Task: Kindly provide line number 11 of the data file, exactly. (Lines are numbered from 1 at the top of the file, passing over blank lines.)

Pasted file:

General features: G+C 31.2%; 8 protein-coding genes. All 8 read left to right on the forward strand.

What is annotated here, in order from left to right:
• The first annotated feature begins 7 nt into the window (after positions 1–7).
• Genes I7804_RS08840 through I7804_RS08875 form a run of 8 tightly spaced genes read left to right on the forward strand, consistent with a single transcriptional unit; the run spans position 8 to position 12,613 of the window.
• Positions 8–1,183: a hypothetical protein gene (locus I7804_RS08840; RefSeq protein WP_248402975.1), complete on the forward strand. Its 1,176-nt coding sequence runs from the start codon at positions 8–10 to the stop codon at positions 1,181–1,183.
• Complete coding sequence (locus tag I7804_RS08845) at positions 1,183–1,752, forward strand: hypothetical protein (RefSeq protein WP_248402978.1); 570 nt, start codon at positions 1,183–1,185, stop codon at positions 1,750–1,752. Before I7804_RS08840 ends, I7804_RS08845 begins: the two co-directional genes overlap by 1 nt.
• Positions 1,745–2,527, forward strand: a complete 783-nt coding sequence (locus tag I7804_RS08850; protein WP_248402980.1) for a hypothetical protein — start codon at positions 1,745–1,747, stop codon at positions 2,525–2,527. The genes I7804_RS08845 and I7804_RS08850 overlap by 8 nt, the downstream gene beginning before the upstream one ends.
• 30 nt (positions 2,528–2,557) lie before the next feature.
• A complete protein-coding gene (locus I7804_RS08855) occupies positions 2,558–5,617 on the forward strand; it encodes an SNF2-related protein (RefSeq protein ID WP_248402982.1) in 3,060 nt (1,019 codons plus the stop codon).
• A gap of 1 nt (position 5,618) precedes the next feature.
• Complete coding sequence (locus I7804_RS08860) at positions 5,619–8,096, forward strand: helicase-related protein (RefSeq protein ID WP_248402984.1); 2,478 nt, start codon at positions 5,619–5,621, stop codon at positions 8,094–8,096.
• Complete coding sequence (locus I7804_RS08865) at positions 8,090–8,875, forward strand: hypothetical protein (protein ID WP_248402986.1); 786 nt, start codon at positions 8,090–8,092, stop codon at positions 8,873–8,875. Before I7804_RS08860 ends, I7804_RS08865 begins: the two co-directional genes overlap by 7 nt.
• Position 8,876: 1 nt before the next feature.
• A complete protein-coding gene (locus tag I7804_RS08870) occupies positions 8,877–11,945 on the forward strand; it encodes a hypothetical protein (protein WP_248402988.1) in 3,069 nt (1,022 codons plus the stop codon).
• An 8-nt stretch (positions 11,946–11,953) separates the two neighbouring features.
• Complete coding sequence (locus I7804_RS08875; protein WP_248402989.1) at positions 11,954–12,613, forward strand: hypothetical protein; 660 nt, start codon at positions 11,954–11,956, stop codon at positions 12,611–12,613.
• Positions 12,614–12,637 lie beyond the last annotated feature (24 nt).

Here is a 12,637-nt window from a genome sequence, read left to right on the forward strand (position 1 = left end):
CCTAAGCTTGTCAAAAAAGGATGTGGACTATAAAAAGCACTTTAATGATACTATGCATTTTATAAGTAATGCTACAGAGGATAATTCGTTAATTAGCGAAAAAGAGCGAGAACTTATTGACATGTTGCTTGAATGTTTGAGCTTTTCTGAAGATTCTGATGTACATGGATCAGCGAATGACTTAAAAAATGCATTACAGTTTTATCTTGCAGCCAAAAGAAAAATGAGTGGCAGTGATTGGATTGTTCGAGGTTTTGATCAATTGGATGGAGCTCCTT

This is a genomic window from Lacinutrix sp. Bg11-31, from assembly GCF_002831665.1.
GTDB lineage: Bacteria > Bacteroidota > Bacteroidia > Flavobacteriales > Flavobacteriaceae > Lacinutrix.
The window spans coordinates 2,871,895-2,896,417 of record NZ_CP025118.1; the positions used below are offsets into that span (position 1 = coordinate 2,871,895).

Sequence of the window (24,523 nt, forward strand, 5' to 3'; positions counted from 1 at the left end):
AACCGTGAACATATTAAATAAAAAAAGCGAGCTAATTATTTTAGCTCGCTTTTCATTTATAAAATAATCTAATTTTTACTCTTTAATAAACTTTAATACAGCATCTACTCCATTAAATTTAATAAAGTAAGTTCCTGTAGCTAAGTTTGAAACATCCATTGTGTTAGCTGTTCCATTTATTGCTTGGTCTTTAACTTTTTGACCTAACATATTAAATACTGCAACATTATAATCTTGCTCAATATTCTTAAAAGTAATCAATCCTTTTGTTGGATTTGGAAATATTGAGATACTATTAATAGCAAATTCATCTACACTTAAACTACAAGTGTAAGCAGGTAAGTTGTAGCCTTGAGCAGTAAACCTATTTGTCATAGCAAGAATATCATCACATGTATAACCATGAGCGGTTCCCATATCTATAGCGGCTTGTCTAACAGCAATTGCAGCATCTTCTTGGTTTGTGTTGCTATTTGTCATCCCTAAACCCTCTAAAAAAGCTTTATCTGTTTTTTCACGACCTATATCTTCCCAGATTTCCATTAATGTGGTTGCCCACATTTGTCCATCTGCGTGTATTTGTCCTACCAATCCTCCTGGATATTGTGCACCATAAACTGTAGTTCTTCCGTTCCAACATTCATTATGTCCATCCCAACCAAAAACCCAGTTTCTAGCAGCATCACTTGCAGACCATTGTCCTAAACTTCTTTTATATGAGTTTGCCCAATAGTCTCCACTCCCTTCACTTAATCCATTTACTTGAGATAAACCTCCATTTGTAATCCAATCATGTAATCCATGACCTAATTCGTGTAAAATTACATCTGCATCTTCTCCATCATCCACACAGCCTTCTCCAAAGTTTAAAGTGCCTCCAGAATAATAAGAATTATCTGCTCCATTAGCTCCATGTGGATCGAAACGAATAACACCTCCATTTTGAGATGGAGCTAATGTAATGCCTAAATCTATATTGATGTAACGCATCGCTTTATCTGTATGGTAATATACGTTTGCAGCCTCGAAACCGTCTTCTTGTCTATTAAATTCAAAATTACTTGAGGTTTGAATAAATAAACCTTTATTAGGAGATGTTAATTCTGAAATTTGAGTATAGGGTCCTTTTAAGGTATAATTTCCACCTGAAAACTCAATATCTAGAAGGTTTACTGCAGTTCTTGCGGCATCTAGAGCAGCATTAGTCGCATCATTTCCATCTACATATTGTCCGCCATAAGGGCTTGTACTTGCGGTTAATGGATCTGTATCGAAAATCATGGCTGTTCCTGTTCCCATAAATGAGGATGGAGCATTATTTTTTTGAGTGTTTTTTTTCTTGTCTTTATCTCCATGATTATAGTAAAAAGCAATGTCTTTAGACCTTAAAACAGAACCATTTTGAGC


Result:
• Complete coding sequence (locus I7804_RS08860) at positions 5,619–8,096, forward strand: helicase-related protein (RefSeq protein ID WP_248402984.1); 2,478 nt, start codon at positions 5,619–5,621, stop codon at positions 8,094–8,096.